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January 27 & 30: from Yunnan Province, China - Pennsylvania - Jerusalem - Glasgow - Goma, Democratic Republic of Congo

Spring City Golf & Lake Resort on the island of Hainan: China is becoming a golf mecca for Asia. Photo/Anthony Germain

China's growing affluence is spoiling a lot of good walks, as golf finds a following among the nouveau riche.

Why the world's leading Nazi hunter says Canada's doing a lousy job.

It's justice delayed for women in the DRC.  A look at the plight of the wartime victims of rape in Congo.

Meet the Indiana Jones of lost languages, scouring the globe to save endangered tongues.


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Chinese women are being lured to the links from their villages. Caddying can earn them a year's salary in just one month. Photo/Anthony Germain

Fore! China comes out swinging.

In China, the game of golf is slowly staking a place alongside designer culture as the latest sign of status in a country teeming with new millionaires seeking places to play.

And when it comes to cost and course maintenance, there's no such thing as over-the-top, thanks to cheap Chinese labour.

But manicured turf and emerald greens aren't just re-shaping the Chinese countryside. They're transforming the lives of thousands of peasants who've left the farm for the fairways.

CBC Radio's China Correspondent, Anthony Germain, finds it's all so new China.

Listen to Anthony's dispatch now

There are downsides to the golf boom...

Hear Anthony on that now

If you want to SEE the kind of Chinese golf luxury Anthony's talking about, check out his narrated slideshow here.


Nedmit is a speaker of the endangered Monchak language in Mongolia. He's showing linguist David Harrison how to hobble a horse. Photo/Kelly J. Richardson

Trying to save dying tongues

A days at work for Canadian David Harrison can sound...

like this...

And as you can tell, he's not exactly tethered to his desk at Swarthmore College in Pennsylvania, where he's Professor of Linguistics.

This Harrison's been called "the Indiana Jones of linguistics," roaming the world in search of dying languages, reviving them if he can, and documenting their secrets along the way.

It's all in his new book, called The Last Speakers: the Quest to Save the World's Most Endangered Languages.

David Harrison joins me from Swarthmore, Pennsylvania to explain how he does that.

Listen to David now

David Harrison is Professor of linguistics at Swarthmore College and a Fellow of the National Geographic Society. Last Speakers is published by National Geographic. Hear a sample reading from the author now.

A film called The Linguists was produced about Harrison's exploits with partner Gregory Anderson.  Hear a sample of  the film here.



Efraim Zuroff of the Simon Wiesenthal Center, at a press conference in Chile. Photo/ Santiago Llanquin - AP

The hunt for the last nazis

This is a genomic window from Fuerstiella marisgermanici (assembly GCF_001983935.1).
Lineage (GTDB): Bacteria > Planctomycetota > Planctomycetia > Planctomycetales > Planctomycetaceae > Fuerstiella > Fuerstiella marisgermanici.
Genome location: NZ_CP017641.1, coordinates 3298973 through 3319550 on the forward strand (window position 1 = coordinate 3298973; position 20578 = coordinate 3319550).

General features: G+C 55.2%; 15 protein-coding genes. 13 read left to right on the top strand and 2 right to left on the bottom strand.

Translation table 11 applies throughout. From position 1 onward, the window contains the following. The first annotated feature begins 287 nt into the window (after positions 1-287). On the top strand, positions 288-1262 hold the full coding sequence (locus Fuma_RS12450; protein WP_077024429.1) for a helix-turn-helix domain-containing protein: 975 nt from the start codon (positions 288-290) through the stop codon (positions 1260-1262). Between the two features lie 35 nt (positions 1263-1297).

The most wanted Nazi war criminal in the world is living freely in Syria, despite a conviction in France for sending thousands of Jews to the death camps.

For its failure to root him out, Syria gets a failing grade in the latest annual report by the Simon Wiesenthal Centre.

And Canada rates even lower, says the Jewish human rights group which has been tracking down Nazis for nearly 25 years.

Dr. Efraim Zuroff is the author of the Centre's latest report.   Hear his interview from Jerusalem now

Efraim Zuroff is the author of the book, Operation Last Chance, published by Macmillan.


Isareli singer Yasmin Levy's father preserved Ladino folk songs from Spain which she is re-styling for new audiences. Photo/Ali Taskiran

Ladino: Songs of the Jews from Spain to the world

Jewish folk songs survived the expulsion of the Jews from Spain more than five-hundred years ago.  Over time they were re-shaped in different countries. The result is called Ladino. And it's finding new audiences thanks to artists like Yasmin Levy, who Dispatches caught up to at the Celtic Connections music festival in Glasgow.

Listen to Yasmin's musical story of Ladino now

Thanks to Dispatches contributor Maria Bakkalapulo in Glasgow.

Yasmin's website 


Rape victims Elizabeth and Imelda stand next to their attackers in a Goma court in the DRC. Photo/Stephen Puddicombe

Congo Justice: a court that nobody trusts.

Life expectancy in the Democratic Republic of Congo is forty-seven years, one of the lowest in the world.

But the chances of getting raped there are among the highest in the world.

The country's long civil war targets civilians in the Kivu provinces of northern Congo, and women are chief among the casualties.

It's home to the largest U.N. peace-keeping mission in the world, but the force of 27,000 is powerless to police a country a quarter the size of the U.S.

The DRC's shambolic legal system offers little justice and even less of a deterrent as the CBC's Stephen Puddicombe discovered in the rape capital of the world.

  Hear Stephen's dispatch now

As Dispatches went to air, word came from Goma that the two accused men in Stephen's story have been convicted of rape and sentened to 12 years each.


A peek at next week...

Here's a bit from something we're working on for next week. It's the story of a Mexican who loves his roosters more than his wife. Yeah, it's not so good for the rooster either.

Listen to a teaser now


This program is the work of producers Dawna Dingwall, Alison Masemann and Steve McNally with technical producers Victor Johnston and Greg Fleet, and senior producer Alan Guettel.

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